Experts say the natural cycle of cattle rearing and disposal has been broken and that is why the situation will get worse in the coming days. Dr Taneja says, “This problem would become more serious in the days to come as farmers shall not be able to  support unproductive cattle, males or females.”

One reason why it happened: The other view

Home to the largest livestock population in the world, India is the biggest producer of milk. It is also the third largest bovine meat exporter. Discounting popular opinion that cow slaughter was rampant before 2015, the All India Meat and Livestock Exporters Association claimed in an opinion piece that only spent buffaloes are used, and that is why a stray buffalo is a rare sight. It attributes the problem to ending of the illegal ‘spent cattle’ trade to Bangladesh and Myanmar, keeping religious sentiments in mind. “But no one thought about the consequences of this enforcement.” 


Tap additional resources, says Mohindra

"The stray cattle menace has reached an alarming situation. Cow cess is not being utilised properly in cattle shelters. I have sought details of the year-wise collection and utilisation in cattle pounds. I am taking up the matter with the Finance Department. I have told the DCs to firm up their strategy to the tackle menace and tap additional resources to contain it." — Brahm Mohindra, Punjab Local Bodies Minister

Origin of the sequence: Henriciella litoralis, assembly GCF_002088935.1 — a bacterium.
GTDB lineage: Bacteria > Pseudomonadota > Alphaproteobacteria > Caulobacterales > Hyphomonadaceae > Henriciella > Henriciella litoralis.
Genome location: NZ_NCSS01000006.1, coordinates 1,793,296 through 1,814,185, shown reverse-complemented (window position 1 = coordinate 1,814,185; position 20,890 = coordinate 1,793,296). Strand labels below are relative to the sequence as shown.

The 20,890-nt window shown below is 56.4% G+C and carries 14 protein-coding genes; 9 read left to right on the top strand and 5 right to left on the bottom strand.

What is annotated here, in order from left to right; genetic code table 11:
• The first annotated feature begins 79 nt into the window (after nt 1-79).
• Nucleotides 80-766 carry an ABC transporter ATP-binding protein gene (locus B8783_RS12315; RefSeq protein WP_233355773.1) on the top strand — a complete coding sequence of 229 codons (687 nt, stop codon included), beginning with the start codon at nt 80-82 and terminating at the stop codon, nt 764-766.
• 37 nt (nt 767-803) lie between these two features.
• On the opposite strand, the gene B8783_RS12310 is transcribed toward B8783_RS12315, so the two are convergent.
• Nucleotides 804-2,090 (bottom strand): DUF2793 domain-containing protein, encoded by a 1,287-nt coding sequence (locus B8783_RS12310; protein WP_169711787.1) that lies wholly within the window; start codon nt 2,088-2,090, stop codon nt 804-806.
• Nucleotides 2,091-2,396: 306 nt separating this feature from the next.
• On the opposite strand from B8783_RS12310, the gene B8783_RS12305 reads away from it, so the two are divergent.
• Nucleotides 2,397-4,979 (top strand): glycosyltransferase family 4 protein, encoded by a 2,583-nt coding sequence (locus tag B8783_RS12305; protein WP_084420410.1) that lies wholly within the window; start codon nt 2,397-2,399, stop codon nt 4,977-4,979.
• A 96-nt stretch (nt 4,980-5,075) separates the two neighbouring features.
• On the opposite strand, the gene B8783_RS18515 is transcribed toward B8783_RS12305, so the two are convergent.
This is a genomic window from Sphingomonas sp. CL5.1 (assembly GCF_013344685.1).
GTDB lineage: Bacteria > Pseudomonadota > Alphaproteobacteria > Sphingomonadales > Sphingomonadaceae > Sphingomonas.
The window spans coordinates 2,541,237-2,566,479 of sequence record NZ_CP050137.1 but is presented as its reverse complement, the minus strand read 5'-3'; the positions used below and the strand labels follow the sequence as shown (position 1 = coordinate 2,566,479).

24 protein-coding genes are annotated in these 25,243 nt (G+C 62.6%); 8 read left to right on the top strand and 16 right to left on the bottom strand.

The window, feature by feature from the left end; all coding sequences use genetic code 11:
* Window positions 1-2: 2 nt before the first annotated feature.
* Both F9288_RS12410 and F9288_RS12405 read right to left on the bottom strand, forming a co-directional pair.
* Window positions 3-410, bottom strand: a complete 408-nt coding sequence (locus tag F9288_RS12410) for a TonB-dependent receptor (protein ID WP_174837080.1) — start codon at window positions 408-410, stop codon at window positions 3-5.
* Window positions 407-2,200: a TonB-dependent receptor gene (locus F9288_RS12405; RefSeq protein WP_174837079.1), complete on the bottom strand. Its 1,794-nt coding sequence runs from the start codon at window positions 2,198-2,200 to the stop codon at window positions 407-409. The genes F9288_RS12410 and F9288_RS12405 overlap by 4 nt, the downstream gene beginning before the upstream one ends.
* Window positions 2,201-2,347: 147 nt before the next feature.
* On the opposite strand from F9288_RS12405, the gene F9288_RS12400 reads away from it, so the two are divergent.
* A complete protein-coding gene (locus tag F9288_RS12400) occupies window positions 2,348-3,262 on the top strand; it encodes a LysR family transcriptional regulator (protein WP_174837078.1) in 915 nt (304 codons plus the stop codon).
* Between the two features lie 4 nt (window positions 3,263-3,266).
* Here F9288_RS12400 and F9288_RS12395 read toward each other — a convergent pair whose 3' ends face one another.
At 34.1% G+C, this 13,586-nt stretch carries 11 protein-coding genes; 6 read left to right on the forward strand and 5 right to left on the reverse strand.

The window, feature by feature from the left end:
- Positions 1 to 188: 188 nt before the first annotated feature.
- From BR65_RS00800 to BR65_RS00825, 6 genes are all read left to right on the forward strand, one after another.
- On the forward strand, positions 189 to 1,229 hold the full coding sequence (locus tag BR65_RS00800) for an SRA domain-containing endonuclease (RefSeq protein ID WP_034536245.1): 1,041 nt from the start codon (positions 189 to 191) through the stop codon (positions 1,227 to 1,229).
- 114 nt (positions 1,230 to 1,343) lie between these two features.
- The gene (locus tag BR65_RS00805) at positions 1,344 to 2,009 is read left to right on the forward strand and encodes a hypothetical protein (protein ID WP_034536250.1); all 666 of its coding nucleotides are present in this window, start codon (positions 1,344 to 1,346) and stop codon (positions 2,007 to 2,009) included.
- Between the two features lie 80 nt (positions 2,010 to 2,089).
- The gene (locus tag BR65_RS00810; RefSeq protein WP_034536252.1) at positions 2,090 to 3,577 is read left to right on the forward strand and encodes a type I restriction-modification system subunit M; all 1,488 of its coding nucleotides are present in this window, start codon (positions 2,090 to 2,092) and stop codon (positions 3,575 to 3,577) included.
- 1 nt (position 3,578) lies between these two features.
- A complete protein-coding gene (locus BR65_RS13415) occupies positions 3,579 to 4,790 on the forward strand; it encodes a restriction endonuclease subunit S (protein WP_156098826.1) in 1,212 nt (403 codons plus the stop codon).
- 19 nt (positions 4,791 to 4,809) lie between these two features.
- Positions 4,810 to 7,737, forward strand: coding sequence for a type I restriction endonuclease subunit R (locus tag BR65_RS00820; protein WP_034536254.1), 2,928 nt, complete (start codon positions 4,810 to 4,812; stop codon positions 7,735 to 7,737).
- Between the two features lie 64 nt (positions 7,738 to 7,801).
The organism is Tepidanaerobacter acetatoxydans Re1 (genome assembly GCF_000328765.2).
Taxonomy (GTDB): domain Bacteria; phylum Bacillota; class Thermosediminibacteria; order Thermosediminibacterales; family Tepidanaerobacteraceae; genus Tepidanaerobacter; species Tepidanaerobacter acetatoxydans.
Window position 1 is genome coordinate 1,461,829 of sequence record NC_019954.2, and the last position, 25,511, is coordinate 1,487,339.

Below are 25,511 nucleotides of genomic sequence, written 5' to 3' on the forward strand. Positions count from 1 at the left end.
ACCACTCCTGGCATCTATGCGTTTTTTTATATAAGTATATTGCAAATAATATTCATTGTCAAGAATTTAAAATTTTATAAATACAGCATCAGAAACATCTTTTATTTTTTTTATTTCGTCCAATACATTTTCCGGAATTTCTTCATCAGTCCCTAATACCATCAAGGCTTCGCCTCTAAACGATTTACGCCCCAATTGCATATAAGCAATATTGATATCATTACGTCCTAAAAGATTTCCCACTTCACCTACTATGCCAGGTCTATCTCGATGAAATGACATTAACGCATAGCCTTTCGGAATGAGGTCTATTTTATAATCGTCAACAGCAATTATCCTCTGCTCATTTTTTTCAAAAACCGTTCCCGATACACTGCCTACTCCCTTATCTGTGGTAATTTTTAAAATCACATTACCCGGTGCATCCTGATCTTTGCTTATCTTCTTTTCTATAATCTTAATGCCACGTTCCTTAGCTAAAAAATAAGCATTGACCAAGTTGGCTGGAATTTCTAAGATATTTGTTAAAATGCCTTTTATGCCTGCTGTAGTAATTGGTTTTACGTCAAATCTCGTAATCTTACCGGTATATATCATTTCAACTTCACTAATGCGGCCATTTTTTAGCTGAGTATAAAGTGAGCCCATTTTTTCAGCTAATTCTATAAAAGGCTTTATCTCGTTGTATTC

New model to tackle issue

"The Centre is seriously concerned about the problem. I am trying to create some model in the next four-six months. The model will be based on technology and linked to agriculture." — Giriraj Singh, Union Animal Husbandry Minister

Suffering for wrong Central policies: Bajwa

"This whole mess has been created by the Centre. We are also sufferers of its wrong policies. I have asked them to identify the breeds of the cow that they consider holy so that we could do something about the rest. But they have done nothing about it and people are becoming victims of stray cattle menace." — Trip Rajinder Singh Bajwa, Minister for Rural Development & Animal Husbandry

Care missing now: Sud

"Earlier, people did not abandon cattle rendered unproductive. They would take care of them till the end. We need to revert to the old practice to deal with this grave issue." — Tikshan Sud, Senior BJP Leader

(With inputs from Balwant Garg in Faridkot and Surinder Bhardwaj in Fatehgarh Sahib)